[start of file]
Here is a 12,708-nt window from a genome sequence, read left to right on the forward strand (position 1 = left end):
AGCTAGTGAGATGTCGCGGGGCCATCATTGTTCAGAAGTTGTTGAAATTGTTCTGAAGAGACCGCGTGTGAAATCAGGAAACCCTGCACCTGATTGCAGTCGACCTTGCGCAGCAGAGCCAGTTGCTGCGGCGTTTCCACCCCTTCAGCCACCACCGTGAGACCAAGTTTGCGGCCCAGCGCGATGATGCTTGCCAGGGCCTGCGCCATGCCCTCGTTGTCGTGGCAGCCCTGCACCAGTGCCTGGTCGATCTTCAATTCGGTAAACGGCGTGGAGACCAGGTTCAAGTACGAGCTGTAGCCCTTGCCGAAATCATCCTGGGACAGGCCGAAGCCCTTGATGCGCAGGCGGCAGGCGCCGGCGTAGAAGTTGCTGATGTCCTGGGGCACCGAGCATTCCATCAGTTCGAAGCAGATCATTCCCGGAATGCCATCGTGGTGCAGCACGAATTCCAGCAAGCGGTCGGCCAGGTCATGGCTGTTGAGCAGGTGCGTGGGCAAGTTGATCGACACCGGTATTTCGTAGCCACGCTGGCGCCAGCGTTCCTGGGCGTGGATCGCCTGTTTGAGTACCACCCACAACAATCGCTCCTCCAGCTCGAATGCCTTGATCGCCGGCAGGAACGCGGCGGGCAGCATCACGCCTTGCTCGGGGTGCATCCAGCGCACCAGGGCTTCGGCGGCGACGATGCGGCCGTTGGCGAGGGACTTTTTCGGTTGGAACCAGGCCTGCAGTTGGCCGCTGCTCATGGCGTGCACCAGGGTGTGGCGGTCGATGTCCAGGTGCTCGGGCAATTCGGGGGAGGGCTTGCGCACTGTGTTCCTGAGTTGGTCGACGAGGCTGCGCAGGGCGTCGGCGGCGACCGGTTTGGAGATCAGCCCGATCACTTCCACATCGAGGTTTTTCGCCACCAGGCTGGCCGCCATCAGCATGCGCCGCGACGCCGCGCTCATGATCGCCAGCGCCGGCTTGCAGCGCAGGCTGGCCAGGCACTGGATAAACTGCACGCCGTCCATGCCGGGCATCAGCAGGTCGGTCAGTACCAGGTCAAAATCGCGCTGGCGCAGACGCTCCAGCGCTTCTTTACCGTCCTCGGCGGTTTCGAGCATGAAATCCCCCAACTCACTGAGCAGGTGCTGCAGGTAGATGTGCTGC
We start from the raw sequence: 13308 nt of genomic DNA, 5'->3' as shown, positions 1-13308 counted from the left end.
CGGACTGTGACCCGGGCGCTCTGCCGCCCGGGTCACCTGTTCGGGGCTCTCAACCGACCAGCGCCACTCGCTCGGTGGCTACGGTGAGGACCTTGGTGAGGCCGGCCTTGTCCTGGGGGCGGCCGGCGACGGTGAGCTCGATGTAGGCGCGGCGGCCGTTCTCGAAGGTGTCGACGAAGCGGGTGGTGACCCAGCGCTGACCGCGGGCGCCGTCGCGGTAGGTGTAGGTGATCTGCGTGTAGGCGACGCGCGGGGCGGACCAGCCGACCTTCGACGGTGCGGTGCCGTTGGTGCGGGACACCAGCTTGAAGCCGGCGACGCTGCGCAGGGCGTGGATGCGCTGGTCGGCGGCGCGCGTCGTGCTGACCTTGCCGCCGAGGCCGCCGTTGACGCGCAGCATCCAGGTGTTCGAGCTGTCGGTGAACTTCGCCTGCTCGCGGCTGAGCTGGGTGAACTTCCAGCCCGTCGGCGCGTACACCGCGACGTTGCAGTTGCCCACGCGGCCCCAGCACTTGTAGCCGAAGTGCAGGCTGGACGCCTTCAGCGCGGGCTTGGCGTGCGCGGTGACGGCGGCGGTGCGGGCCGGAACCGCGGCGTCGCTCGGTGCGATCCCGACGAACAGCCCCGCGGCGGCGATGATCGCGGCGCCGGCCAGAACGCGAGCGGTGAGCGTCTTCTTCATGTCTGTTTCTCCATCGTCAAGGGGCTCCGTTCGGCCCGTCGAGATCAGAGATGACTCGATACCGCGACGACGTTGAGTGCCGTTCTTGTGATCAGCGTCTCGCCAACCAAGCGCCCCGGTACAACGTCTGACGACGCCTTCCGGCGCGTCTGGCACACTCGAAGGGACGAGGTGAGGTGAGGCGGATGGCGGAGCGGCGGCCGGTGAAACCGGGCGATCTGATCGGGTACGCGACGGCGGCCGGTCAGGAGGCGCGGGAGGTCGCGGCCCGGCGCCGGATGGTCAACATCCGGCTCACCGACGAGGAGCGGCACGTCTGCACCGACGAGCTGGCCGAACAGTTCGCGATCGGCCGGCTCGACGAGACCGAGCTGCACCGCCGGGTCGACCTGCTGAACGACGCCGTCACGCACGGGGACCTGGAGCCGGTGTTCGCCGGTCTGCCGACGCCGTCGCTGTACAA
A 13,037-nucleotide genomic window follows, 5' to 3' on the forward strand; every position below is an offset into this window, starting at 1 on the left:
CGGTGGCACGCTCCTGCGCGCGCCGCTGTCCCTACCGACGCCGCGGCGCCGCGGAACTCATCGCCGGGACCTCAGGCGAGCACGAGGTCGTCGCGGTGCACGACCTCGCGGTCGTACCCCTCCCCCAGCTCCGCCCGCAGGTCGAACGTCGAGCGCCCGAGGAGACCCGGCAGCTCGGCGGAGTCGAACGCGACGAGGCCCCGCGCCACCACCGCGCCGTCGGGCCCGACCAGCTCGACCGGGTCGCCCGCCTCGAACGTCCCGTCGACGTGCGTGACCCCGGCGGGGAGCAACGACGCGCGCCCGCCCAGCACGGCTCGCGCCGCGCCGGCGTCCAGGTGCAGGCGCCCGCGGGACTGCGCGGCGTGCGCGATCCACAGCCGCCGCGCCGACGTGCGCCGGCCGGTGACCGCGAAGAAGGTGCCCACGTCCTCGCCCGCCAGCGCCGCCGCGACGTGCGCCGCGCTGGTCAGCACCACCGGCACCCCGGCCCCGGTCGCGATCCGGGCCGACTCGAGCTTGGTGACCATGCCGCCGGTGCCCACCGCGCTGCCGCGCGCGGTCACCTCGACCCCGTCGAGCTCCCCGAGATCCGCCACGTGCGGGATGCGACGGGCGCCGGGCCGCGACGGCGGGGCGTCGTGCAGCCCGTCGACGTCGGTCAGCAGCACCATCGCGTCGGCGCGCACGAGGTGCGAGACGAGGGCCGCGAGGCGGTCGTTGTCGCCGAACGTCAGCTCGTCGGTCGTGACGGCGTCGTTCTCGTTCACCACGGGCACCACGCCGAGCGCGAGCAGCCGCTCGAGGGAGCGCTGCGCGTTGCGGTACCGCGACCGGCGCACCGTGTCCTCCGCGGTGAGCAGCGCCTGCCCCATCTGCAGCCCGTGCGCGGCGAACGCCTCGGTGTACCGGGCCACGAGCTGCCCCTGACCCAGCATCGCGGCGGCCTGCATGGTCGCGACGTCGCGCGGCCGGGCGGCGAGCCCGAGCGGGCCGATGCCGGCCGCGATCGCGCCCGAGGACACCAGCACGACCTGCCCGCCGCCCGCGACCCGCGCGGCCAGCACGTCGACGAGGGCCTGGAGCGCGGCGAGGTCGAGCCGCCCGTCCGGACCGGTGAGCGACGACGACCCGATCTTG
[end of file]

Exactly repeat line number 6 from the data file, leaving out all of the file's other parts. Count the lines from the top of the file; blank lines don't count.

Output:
CGGTGGCACGCTCCTGCGCGCGCCGCTGTCCCTACCGACGCCGCGGCGCCGCGGAACTCATCGCCGGGACCTCAGGCGAGCACGAGGTCGTCGCGGTGCACGACCTCGCGGTCGTACCCCTCCCCCAGCTCCGCCCGCAGGTCGAACGTCGAGCGCCCGAGGAGACCCGGCAGCTCGGCGGAGTCGAACGCGACGAGGCCCCGCGCCACCACCGCGCCGTCGGGCCCGACCAGCTCGACCGGGTCGCCCGCCTCGAACGTCCCGTCGACGTGCGTGACCCCGGCGGGGAGCAACGACGCGCGCCCGCCCAGCACGGCTCGCGCCGCGCCGGCGTCCAGGTGCAGGCGCCCGCGGGACTGCGCGGCGTGCGCGATCCACAGCCGCCGCGCCGACGTGCGCCGGCCGGTGACCGCGAAGAAGGTGCCCACGTCCTCGCCCGCCAGCGCCGCCGCGACGTGCGCCGCGCTGGTCAGCACCACCGGCACCCCGGCCCCGGTCGCGATCCGGGCCGACTCGAGCTTGGTGACCATGCCGCCGGTGCCCACCGCGCTGCCGCGCGCGGTCACCTCGACCCCGTCGAGCTCCCCGAGATCCGCCACGTGCGGGATGCGACGGGCGCCGGGCCGCGACGGCGGGGCGTCGTGCAGCCCGTCGACGTCGGTCAGCAGCACCATCGCGTCGGCGCGCACGAGGTGCGAGACGAGGGCCGCGAGGCGGTCGTTGTCGCCGAACGTCAGCTCGTCGGTCGTGACGGCGTCGTTCTCGTTCACCACGGGCACCACGCCGAGCGCGAGCAGCCGCTCGAGGGAGCGCTGCGCGTTGCGGTACCGCGACCGGCGCACCGTGTCCTCCGCGGTGAGCAGCGCCTGCCCCATCTGCAGCCCGTGCGCGGCGAACGCCTCGGTGTACCGGGCCACGAGCTGCCCCTGACCCAGCATCGCGGCGGCCTGCATGGTCGCGACGTCGCGCGGCCGGGCGGCGAGCCCGAGCGGGCCGATGCCGGCCGCGATCGCGCCCGAGGACACCAGCACGACCTGCCCGCCGCCCGCGACCCGCGCGGCCAGCACGTCGACGAGGGCCTGGAGCGCGGCGAGGTCGAGCCGCCCGTCCGGACCGGTGAGCGACGACGACCCGATCTTG